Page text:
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Eastercon 1944
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Eastercon was a UK convention held April 8–9, 1944 (Easter weekend) sponsored by the Cosmos Club of Teddington, a suburb of London. Walter Gillings was the 'Convention President' and John Aiken the 'Organising Secretary'. The originally announced GoH (or dinner Guest Speaker) Professor A. M. Low was 'unable to be present under military exigencies'. While it was called 'Eastercon' and it was held at Easter it is not generally regarded as being an Eastercon in the sense of the ongoing near-annual series dating from 1948.


Pages 9 and 10 of Cosmic Cuts #5 (December 1943) were issued separately as Convention Extra #1 and distributed as a rider alongside Futurian War Digest #32, effectively acting as a first progress report for the projected convention. The convention hall was reported booked and meals arranged for an expected attendance of 'some forty or even more, delegates'. Prospective attendees were encouraged to send a convention fee, refundable in the event of non-attendance, of 15/-[1] for both days, including 'all meals and entertainment'. This may have been the first British convention to charge a membership fee[2].

Convention Extra #2 followed in February 1944, announcing Professor A. M. Low as a guest speaker and predicting 'dozens of famous British and overseas fan personalities to meet'. It also announced advertising rates for the projected souvenir book and invited attendees to lend items to 'The Convention Museum', a display of fan curios and treasures.

A two-page Eastercon Final Notice! was issued in March and in April E. Frank Parker's Lamppost #3 included a map of the area around Shirley's Cafe and effectively acted as a final progress report.


Teddington is about 12 miles south-west of central London [3]. Events on Saturday were to take place in central London. On Sunday, Shirley's Cafe on Park Road, Teddington, the regular meeting place of the Cosmos Club, was seemingly hired for the day. The convention was held in its upstairs room. In 2008 Rob Hansen confirmed that the building still exists and has become a chemists.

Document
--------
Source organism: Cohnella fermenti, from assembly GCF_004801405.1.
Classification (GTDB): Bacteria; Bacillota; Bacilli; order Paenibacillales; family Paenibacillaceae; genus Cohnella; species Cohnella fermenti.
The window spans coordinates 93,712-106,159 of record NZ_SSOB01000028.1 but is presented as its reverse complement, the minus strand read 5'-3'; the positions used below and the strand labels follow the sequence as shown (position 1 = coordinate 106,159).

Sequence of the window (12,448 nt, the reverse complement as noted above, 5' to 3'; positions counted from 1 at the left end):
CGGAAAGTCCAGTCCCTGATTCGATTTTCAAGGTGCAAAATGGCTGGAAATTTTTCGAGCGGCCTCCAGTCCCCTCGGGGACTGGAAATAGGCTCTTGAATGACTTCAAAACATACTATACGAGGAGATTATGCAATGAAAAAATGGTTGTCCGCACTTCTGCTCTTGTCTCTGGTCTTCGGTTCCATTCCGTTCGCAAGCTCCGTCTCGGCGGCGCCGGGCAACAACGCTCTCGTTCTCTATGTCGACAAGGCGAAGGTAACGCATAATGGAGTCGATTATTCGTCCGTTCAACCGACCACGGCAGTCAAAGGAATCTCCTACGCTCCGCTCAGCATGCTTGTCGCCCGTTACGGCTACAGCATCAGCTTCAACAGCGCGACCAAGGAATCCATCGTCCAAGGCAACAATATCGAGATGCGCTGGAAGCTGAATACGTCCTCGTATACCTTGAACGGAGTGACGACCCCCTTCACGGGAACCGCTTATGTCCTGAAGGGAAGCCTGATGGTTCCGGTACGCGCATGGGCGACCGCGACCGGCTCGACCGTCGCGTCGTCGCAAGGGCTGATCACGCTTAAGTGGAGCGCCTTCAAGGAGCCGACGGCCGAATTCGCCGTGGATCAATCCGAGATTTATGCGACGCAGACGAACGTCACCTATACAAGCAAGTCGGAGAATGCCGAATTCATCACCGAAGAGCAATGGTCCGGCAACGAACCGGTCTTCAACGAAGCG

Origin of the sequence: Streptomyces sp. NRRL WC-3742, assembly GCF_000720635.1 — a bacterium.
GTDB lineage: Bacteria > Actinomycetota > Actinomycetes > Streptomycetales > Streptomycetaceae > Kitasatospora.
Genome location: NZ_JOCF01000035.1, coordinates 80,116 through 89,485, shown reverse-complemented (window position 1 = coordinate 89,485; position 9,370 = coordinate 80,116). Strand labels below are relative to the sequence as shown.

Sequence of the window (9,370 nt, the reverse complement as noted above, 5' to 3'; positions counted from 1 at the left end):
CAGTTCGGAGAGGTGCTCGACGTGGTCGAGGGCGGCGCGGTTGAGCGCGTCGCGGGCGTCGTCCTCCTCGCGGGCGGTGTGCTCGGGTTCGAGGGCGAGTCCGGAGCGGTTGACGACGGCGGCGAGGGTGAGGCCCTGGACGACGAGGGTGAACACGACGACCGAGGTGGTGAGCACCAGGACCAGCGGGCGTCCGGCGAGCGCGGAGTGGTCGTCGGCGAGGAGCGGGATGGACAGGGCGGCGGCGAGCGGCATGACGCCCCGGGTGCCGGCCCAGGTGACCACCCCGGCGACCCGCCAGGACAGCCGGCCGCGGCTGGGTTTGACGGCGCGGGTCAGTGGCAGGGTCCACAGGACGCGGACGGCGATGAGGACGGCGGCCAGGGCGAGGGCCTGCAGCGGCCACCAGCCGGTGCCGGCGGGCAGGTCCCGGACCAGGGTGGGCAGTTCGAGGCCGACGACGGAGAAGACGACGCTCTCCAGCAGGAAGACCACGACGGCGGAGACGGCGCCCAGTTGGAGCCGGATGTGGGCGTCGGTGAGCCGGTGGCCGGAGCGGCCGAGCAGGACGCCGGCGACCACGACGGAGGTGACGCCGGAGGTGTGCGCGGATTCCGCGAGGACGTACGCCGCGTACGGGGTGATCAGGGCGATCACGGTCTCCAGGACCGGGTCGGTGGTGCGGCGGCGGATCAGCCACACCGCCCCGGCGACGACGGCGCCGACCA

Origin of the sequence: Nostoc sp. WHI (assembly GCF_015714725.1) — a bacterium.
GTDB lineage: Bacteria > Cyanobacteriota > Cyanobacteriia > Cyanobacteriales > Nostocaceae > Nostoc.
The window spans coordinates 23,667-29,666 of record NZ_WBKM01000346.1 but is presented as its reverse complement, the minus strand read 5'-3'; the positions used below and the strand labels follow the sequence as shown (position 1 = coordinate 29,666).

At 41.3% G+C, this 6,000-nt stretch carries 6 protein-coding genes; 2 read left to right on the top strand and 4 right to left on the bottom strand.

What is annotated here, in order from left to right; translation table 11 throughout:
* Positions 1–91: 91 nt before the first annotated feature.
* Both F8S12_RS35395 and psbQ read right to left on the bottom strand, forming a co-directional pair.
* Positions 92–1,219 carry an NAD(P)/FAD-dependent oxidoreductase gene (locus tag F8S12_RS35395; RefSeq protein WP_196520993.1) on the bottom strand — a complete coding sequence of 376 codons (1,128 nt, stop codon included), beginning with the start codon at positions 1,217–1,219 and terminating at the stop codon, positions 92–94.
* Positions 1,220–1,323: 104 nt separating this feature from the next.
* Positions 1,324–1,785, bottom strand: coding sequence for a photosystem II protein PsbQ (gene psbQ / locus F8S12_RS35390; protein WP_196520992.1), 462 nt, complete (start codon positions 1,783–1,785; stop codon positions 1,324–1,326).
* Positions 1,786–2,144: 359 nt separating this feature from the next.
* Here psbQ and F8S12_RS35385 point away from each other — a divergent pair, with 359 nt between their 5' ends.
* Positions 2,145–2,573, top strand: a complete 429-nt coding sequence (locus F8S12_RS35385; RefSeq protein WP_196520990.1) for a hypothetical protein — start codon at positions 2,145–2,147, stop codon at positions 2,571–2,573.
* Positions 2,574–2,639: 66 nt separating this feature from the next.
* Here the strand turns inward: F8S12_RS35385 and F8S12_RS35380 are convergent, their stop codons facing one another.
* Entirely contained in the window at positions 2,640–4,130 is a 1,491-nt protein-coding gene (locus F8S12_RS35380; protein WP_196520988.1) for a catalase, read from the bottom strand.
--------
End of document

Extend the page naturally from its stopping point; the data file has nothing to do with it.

Rob Hansen has identified 26 attendees named in contemporary accounts:

For names marked *, John Aiken's report refer to 'the Ouseleys of the Stoke-on-Trent group' so the assumption is that Mrs Ouseley was present, as was Madeline Gillings, Walter's wife. There is however no evidence that either was a fan per se. Michiganian John Millard was in the UK serving in the Canadian airforce. Gus Willmorth from Los Angeles, also stationed in the UK, had hoped to attend but his leave was cancelled at the last minute, reportedly due to army-wide preparations for D-Day.

The convention[edit]

The Saturday afternoon session in central London involved a visit to the bookshops of Charing Cross Road, a screening of some Disney shorts at the Cameo News Theatre, and a trip to the Pillars of Hercules pub followed by dinner in the Shanghai Restaurant.

The Sunday session saw a more conventional programme. Starting at noon at Shirley's Cafe, there was a comedy quiz panel, a 'Presidential Address' by Gillings on future of fandom, an auction conducted by Parker, a film show, and a later a gathering in a nearby pub.

The advance publicity said some informal events were planned for the Monday but these did not happen based on reports.

Rob Hansen summed up his detailed history:

… the thing that most impresses about it is that it happened at all. The other wartime cons were small affairs, but the 1944 Eastercon was as full and complete a convention as any that had been seen in Britain to that point. Organising and running it under wartime conditions was a magnificent achievement. Both it and those responsible for it, the Cosmos Club, deserve to be better remembered and more celebrated than they have been.


Peter Hawkins produced a convention booklet on the day that was generally regarded as unreadable due to poor quality paper. A souvenir book Eastercon 1944 edited by Bruce Gaffron was published in November, 'badly delayed by the interference of doodle-bugs'[4].

Future conventions[edit]

Eastercon would be followed by Midventionette and Norcon II, both later in 1944, but they were on a much smaller scale. The UK would not see a convention of comparable size and scope until the Whitcon of 1948. When the list of past Eastercons was codified in 1971 the sequence was dated from Whitcon and so this Eastercon is not generally regarded as being an Eastercon.

See also Early Conventions.

Norcon early conventions Midventionette
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  1. 15 shillings. Per https://measuringworth.com/calculators/ukcompare/ this is about £39 of purchasing power in 2022, though thrice more considering average income. To give another comparison, the Futurian War Digest cost 3 pence (1/80 of a pound), while the first post-war prozine, the 1946 Fantasy was a shilling. So this seems quite a sum; even the 1949 Loncon cost only 7/6d including the buffet, half as much.
  2. There is a caveat on the Eastercon's primacy here as the Midvention a year earlier also announced a likely fee of 5 shillings but it is not clear whether in the end the money was collected.
  3. 28 minutes from Waterloo station by the (already electrified) Kingston Loop Line; Teddington was amalgamated into Greater London in 1965.
  4. The nickname for the German V-1 flying bombs that had begun to hit London from mid-June.